Present address: Department of Applied Bioscience, Graduate School of Agriculture, Hokkaido University, Kita-9, Nishi-9, Kita-ku, Sapporo 060-8589, Japan.
The cytoplasmic-localized, cytoskeletal-associated RNA binding protein OsTudor-SN: evidence for an essential role in storage protein RNA transport and localization
Article first published online: 12 APR 2008
© 2008 The Authors. Journal compilation © 2008 Blackwell Publishing Ltd
The Plant Journal
Volume 55, Issue 3, pages 443–454, August 2008
How to Cite
Wang, C., Washida, H., Crofts, A. J., Hamada, S., Katsube-Tanaka, T., Kim, D., Choi, S.-B., Modi, M., Singh, S. and Okita, T. W. (2008), The cytoplasmic-localized, cytoskeletal-associated RNA binding protein OsTudor-SN: evidence for an essential role in storage protein RNA transport and localization. The Plant Journal, 55: 443–454. doi: 10.1111/j.1365-313X.2008.03516.x
- Issue published online: 23 JUL 2008
- Article first published online: 12 APR 2008
- Received 15 February 2008; revised 25 March 2008; accepted 1 April 2008; published online 2 June 2008.
Figure S1. Localization of Os Tudor-SN and cytoskeleton in developing rice endosperm by indirect immunofluorescence analysis. Os Tudor-SN exists as two types; one tightly associated with microtubules (a–d) and a second form as particles dispersed among microtubules and actin filaments (e, f). (a) Staining of microtubule bundles in two endosperm cells with the cell on the left sectioned through the cortical region and the cell on the right sectioned towards the middle. (b) Same section as in (a) but stained for Os Tudor-SN. (c) Merged images of (a) and (b). (d) Merged image of the distribution of microtubules disrupted by nocodazole (green channel) and Os Tudor-SN (red channel). (e) Merged image depicting the distribution of Os Tudor-SN particles (red channel) in a region enriched for actin filaments (green channel). (f) Merged image depicting the distribution of Os Tudor-SN particles (red channel) and actin filaments (green channel) disrupted by latrunculin B.
Figure S2. Evidence for microfilament-dependent GFP-Os Tudor-SN particle movement. Developing endosperm sections were obtained by free-hand and bathed in N6 media supplemented with amino acids and containing DMSO and various cytoskeletal inhibitors. For each treatment, six endosperm sections were analyzed. In most instances, GFP-Os Tudor-SN particle movement was detected up to 30 min in the control speciments (N6 media and DMSO) and in the presence of the microtubule inhibitors oryzalin and nocodazole. The microfilament inhibitor, latrunculin B, effectively inhibited movement before or at 15 min of incubation except for one instance where movement was detected up to 25 min. Cytochalasin D also suppressed particle movement although it was not as efficient as latrunculin B.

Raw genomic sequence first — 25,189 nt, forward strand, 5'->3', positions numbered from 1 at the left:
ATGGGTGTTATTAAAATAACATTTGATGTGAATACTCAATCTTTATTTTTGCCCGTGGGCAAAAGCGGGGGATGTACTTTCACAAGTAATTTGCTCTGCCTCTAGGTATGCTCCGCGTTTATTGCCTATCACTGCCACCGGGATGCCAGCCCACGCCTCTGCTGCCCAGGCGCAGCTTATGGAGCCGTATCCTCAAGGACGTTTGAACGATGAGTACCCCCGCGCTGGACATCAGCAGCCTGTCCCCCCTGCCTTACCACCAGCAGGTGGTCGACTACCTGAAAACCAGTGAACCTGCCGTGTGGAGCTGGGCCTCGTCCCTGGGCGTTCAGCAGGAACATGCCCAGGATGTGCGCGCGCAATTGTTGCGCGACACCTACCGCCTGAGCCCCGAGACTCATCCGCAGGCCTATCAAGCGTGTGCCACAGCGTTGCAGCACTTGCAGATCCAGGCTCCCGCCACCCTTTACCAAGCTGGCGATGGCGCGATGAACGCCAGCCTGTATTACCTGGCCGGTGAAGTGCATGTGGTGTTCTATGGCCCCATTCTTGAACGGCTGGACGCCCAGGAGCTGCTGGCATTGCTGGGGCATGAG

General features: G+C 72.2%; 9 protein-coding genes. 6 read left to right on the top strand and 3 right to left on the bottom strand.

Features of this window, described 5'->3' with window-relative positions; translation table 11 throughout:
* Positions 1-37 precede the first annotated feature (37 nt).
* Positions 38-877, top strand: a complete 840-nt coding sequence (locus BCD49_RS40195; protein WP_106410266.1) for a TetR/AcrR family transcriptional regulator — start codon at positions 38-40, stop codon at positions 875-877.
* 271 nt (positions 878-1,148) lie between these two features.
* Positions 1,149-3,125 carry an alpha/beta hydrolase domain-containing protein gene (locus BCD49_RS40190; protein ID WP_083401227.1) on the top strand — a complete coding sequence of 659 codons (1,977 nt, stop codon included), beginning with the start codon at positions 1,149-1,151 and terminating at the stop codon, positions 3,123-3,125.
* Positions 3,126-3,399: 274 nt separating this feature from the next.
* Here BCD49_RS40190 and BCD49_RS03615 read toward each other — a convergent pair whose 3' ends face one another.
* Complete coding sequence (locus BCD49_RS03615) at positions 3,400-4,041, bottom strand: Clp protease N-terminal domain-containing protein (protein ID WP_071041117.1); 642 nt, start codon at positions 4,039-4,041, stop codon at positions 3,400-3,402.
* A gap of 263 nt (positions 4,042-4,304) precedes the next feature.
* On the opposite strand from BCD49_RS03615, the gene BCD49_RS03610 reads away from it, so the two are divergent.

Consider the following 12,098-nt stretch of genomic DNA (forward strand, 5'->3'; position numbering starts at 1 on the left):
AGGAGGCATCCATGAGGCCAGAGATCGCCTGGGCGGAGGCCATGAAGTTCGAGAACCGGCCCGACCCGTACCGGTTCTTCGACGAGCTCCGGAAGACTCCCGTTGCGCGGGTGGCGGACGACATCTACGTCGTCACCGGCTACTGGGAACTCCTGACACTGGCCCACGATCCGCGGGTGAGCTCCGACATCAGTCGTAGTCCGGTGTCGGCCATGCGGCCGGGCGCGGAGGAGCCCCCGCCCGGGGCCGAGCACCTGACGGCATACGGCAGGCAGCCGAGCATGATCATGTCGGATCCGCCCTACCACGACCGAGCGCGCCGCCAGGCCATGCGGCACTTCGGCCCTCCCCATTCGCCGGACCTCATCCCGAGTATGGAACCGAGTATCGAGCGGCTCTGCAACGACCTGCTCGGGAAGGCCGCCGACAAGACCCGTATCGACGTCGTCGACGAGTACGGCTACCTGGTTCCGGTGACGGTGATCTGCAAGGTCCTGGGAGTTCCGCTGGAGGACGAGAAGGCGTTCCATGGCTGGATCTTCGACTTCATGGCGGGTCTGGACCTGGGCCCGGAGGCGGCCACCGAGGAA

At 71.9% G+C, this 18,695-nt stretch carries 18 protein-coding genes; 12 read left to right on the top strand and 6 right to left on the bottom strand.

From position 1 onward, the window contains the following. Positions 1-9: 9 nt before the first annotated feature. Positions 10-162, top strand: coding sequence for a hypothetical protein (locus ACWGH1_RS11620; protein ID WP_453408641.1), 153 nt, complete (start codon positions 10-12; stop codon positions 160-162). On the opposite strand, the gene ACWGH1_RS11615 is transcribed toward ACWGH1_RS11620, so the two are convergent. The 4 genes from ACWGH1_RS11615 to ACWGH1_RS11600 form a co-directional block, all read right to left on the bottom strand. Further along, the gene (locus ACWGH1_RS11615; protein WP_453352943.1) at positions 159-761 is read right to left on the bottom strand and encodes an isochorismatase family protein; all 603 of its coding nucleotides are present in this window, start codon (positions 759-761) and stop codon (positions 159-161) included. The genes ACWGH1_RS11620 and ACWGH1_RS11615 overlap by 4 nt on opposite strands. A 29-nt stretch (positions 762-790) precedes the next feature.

Figure S3. Distribution of prolamine PBs in wildtype (a) and Gt1-7 RNAi transgenic (b) lines. The bottom panel depicts size distribution of PBs in wildtype (blue) and red (Gt1-7).
Figure S4. The expression of OsTudor-SN during seed development in the RNAi plant lines Gt1-7 and Gt1-15. Protein extracts were prepared from ~60 mg of seeds at different stages of development and 20 μg of protein of each sample analyzed for the levels of Os Tudor-SN and PDI by immunoblot analysis. Note the absence or near absence of OsTudor-SN and decrease amounts of prolamine and glutelin in the two RNAi plant lines, Gt1-15 and Gt1-7, in 10 day old developing seeds, whereas 12 day old wildtype seeds contain ample quantities. By contrast, PDI protein levels were relatively unaltered. The wildtype sample was prepared from mature seeds.
Video Clip S1. A series of images depicting the close spatial relationship between of OsTudor-SN particles and prolamine protein bodies (PBs) in developing endosperm cells.
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